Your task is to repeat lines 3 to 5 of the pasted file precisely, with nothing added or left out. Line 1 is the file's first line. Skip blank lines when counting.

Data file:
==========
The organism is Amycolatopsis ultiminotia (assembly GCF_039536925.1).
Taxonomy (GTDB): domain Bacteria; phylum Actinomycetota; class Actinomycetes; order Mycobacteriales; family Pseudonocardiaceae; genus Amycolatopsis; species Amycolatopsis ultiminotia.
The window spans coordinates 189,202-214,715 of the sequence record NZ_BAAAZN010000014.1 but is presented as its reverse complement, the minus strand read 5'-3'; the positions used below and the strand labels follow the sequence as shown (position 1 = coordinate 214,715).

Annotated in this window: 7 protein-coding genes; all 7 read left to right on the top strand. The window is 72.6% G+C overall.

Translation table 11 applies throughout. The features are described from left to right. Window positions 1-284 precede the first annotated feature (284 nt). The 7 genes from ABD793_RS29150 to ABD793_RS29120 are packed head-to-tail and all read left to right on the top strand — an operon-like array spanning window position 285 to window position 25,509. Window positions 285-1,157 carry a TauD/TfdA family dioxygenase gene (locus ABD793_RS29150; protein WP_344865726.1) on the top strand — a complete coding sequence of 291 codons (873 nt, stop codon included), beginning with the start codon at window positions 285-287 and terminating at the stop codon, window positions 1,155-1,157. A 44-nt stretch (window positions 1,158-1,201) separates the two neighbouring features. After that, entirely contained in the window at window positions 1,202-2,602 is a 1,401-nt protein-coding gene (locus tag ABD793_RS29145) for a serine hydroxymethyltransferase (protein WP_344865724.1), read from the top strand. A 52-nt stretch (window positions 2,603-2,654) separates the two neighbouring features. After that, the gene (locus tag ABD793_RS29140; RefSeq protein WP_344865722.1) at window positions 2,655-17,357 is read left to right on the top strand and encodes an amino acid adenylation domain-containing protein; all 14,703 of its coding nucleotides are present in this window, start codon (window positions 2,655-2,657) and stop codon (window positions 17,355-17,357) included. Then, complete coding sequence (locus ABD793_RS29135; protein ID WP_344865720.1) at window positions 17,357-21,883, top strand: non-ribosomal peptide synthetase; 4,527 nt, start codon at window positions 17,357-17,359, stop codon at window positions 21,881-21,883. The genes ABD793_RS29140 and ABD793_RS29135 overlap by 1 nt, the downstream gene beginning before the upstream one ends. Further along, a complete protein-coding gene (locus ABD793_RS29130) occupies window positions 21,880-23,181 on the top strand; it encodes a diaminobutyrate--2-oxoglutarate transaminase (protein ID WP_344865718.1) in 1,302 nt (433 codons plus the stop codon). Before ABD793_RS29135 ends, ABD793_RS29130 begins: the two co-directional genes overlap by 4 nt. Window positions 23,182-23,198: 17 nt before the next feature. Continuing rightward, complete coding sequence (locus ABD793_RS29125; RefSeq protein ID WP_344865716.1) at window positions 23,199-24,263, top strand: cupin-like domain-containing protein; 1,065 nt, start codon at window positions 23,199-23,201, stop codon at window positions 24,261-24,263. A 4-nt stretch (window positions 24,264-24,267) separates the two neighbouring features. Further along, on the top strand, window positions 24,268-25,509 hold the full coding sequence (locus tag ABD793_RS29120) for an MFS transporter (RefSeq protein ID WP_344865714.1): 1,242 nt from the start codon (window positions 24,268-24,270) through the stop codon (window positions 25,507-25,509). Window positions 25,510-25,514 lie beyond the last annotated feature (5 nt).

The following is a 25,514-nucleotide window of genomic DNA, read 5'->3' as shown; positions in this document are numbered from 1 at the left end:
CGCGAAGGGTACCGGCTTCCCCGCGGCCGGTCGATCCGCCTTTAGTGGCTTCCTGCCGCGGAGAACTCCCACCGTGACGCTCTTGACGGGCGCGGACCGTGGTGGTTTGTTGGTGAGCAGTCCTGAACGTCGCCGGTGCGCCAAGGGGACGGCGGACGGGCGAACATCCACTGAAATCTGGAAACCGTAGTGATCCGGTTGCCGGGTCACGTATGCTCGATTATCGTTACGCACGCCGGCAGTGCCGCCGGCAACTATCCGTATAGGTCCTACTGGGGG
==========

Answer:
The window spans coordinates 189,202-214,715 of the sequence record NZ_BAAAZN010000014.1 but is presented as its reverse complement, the minus strand read 5'-3'; the positions used below and the strand labels follow the sequence as shown (position 1 = coordinate 214,715).

Annotated in this window: 7 protein-coding genes; all 7 read left to right on the top strand. The window is 72.6% G+C overall.

Translation table 11 applies throughout. The features are described from left to right. Window positions 1-284 precede the first annotated feature (284 nt). The 7 genes from ABD793_RS29150 to ABD793_RS29120 are packed head-to-tail and all read left to right on the top strand — an operon-like array spanning window position 285 to window position 25,509. Window positions 285-1,157 carry a TauD/TfdA family dioxygenase gene (locus ABD793_RS29150; protein WP_344865726.1) on the top strand — a complete coding sequence of 291 codons (873 nt, stop codon included), beginning with the start codon at window positions 285-287 and terminating at the stop codon, window positions 1,155-1,157. A 44-nt stretch (window positions 1,158-1,201) separates the two neighbouring features. After that, entirely contained in the window at window positions 1,202-2,602 is a 1,401-nt protein-coding gene (locus tag ABD793_RS29145) for a serine hydroxymethyltransferase (protein WP_344865724.1), read from the top strand. A 52-nt stretch (window positions 2,603-2,654) separates the two neighbouring features. After that, the gene (locus tag ABD793_RS29140; RefSeq protein WP_344865722.1) at window positions 2,655-17,357 is read left to right on the top strand and encodes an amino acid adenylation domain-containing protein; all 14,703 of its coding nucleotides are present in this window, start codon (window positions 2,655-2,657) and stop codon (window positions 17,355-17,357) included. Then, complete coding sequence (locus ABD793_RS29135; protein ID WP_344865720.1) at window positions 17,357-21,883, top strand: non-ribosomal peptide synthetase; 4,527 nt, start codon at window positions 17,357-17,359, stop codon at window positions 21,881-21,883. The genes ABD793_RS29140 and ABD793_RS29135 overlap by 1 nt, the downstream gene beginning before the upstream one ends. Further along, a complete protein-coding gene (locus ABD793_RS29130) occupies window positions 21,880-23,181 on the top strand; it encodes a diaminobutyrate--2-oxoglutarate transaminase (protein ID WP_344865718.1) in 1,302 nt (433 codons plus the stop codon). Before ABD793_RS29135 ends, ABD793_RS29130 begins: the two co-directional genes overlap by 4 nt. Window positions 23,182-23,198: 17 nt before the next feature. Continuing rightward, complete coding sequence (locus ABD793_RS29125; RefSeq protein ID WP_344865716.1) at window positions 23,199-24,263, top strand: cupin-like domain-containing protein; 1,065 nt, start codon at window positions 23,199-23,201, stop codon at window positions 24,261-24,263. A 4-nt stretch (window positions 24,264-24,267) separates the two neighbouring features. Further along, on the top strand, window positions 24,268-25,509 hold the full coding sequence (locus tag ABD793_RS29120) for an MFS transporter (RefSeq protein ID WP_344865714.1): 1,242 nt from the start codon (window positions 24,268-24,270) through the stop codon (window positions 25,507-25,509). Window positions 25,510-25,514 lie beyond the last annotated feature (5 nt).